If you know you’ll have no internet available, download the area on Google maps before you head out. This way, you’ll be able to at least navigate back to the entrance of the campground, where there will be signs to direct you!
Tips for Showering at a Campground
Are you planning on camping at a campground with public showers? If so, you can pack a little lighter, as you likely won’t need to bring a portable shower along for the ride.
That said, you still want to be prepared and have everything you need! So, let’s explore a few helpful tips for showering at a campground.
Let’s face it: you never know who has been standing where in public showers. Even though campgrounds usually do a good job of staying on top of cleanliness, it doesn’t hurt to have a little extra protection.
Check the Stalls
What’s worse than getting under a shower, expecting a strong rush of water to just rinse away the day’s dirt, only to be met with a pitiful dribble of water? Well, getting into a shower and getting a burst of cold water, for starters.
Before you commit to a stall and undress, test the shower first to make sure you’ve got good pressure and lovely hot water.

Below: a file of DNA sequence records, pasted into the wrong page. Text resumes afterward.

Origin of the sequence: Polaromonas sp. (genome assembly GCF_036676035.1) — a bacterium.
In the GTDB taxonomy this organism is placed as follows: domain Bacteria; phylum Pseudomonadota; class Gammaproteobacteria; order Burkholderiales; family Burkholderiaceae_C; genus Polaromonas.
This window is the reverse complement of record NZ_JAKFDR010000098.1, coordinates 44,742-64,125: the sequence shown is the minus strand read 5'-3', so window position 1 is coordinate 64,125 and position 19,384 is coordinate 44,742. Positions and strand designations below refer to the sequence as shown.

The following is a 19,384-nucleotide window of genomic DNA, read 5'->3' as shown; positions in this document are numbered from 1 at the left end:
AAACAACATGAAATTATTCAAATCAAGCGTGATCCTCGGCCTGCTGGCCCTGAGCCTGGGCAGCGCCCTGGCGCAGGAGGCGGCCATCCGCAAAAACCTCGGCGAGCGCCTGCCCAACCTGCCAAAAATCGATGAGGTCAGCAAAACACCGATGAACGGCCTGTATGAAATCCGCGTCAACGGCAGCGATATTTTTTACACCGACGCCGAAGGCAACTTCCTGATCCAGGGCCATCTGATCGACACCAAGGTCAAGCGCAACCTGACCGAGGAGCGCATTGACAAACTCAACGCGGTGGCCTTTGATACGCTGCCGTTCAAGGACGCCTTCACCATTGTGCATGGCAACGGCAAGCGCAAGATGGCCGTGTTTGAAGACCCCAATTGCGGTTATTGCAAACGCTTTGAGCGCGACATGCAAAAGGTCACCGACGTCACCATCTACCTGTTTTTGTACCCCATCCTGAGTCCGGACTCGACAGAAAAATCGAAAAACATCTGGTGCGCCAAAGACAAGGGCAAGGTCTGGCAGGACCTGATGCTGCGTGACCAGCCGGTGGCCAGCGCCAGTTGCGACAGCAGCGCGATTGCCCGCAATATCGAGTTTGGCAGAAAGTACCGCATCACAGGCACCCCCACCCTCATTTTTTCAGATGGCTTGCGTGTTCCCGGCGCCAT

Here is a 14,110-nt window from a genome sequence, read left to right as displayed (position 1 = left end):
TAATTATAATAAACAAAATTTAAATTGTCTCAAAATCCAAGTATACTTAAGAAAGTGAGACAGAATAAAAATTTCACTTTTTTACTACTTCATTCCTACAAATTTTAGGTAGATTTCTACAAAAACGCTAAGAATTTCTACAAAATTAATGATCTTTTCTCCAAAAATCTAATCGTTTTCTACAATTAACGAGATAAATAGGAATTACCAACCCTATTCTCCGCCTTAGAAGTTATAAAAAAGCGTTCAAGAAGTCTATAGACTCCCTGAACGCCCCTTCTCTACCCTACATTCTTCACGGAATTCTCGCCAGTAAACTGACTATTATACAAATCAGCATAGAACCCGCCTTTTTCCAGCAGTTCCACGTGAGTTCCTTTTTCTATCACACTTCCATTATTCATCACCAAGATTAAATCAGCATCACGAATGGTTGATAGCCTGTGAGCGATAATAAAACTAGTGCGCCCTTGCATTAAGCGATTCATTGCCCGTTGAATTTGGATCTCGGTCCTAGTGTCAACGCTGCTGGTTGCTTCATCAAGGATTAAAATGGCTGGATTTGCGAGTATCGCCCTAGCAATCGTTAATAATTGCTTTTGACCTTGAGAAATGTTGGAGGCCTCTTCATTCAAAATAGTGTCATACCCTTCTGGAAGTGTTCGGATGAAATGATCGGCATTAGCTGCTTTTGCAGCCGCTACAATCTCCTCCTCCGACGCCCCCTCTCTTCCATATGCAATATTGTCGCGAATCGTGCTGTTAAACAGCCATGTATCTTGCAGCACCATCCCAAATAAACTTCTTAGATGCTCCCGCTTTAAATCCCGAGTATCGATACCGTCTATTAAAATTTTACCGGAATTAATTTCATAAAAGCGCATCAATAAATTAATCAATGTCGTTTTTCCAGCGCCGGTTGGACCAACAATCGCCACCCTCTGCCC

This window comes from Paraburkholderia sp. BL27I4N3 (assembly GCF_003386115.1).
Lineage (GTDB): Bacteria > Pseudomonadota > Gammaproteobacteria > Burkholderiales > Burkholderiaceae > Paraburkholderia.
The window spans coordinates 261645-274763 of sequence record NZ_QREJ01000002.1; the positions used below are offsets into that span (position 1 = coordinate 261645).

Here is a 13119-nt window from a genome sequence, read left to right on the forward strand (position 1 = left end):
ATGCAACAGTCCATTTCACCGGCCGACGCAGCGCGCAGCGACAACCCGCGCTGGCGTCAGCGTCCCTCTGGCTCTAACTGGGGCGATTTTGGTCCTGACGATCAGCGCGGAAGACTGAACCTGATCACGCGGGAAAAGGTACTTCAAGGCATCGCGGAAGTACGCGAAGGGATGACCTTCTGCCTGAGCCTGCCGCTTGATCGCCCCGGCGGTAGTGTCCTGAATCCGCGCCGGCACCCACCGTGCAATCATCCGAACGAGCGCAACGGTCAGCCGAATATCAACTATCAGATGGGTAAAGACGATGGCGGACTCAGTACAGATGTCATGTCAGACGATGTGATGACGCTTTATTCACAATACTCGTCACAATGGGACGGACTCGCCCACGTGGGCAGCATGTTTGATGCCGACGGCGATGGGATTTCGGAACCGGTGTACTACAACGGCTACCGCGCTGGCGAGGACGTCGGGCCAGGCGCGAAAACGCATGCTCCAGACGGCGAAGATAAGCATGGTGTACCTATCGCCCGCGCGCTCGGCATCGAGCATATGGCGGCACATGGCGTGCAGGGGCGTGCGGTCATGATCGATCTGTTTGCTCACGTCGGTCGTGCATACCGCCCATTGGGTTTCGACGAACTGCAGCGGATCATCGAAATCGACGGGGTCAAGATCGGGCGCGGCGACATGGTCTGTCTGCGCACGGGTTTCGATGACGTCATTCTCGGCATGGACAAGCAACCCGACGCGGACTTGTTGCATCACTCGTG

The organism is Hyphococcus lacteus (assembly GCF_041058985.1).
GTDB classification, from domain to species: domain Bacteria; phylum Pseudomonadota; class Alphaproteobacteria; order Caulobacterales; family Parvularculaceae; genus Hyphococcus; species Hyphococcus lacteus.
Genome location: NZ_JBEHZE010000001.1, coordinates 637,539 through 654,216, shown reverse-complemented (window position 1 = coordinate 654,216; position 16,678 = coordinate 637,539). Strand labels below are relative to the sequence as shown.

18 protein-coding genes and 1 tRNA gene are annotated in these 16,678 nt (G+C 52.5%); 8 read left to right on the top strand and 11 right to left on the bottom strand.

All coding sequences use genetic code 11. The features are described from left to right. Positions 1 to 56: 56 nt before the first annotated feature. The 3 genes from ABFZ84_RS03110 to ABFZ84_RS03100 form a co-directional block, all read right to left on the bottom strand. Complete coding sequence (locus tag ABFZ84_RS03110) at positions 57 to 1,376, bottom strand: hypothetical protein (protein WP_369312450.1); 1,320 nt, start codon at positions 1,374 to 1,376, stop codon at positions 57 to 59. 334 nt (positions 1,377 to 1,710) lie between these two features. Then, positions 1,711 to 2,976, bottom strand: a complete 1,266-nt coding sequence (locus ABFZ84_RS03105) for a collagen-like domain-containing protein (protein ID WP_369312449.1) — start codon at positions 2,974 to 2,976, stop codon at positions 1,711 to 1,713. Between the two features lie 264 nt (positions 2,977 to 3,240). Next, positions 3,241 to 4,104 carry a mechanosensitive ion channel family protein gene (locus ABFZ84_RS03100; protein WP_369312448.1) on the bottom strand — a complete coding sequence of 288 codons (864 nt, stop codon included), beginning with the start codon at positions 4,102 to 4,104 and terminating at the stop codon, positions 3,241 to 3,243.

Bring a Shower Caddie
A waterproof shower caddie keeps your soaps and shampoos contained and in easy reach. Those showers can be tight fits, so having to bend over and constantly reach around for soap, shampoo, and your shower poof can be a (literal) pain.
Avoid Busy Times
You’ll see people often frequent public showers during the morning and especially in the before dinner when camping. Yes, this is extra annoying because some of us like to start our days with a shower or unwind in the evening with some hot water. However, showering in the afternoon or just before bed might be the best way to avoid busy times.
Types of Portable Showers
Those hoping to enjoy some primitive camping (camping at a site without water access) likely won’t have access to public showers. Fortunately, a portable shower can keep you clean and refreshed while you’re out in the wild. They’re one of our favorite ways to stay clean while out on the trail, specifically solar showers.